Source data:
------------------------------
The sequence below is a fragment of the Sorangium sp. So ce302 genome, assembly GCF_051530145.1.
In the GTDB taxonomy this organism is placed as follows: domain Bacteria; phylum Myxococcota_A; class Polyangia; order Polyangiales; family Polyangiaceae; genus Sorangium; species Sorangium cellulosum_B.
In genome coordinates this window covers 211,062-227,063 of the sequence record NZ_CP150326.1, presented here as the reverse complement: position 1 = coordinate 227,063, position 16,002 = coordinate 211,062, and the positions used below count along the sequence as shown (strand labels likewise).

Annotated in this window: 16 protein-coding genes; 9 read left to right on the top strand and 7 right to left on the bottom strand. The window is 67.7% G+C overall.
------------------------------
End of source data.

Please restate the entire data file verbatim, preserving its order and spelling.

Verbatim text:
The sequence below is a fragment of the Sorangium sp. So ce302 genome, assembly GCF_051530145.1.
In the GTDB taxonomy this organism is placed as follows: domain Bacteria; phylum Myxococcota_A; class Polyangia; order Polyangiales; family Polyangiaceae; genus Sorangium; species Sorangium cellulosum_B.
In genome coordinates this window covers 211,062-227,063 of the sequence record NZ_CP150326.1, presented here as the reverse complement: position 1 = coordinate 227,063, position 16,002 = coordinate 211,062, and the positions used below count along the sequence as shown (strand labels likewise).

Annotated in this window: 16 protein-coding genes; 9 read left to right on the top strand and 7 right to left on the bottom strand. The window is 67.7% G+C overall.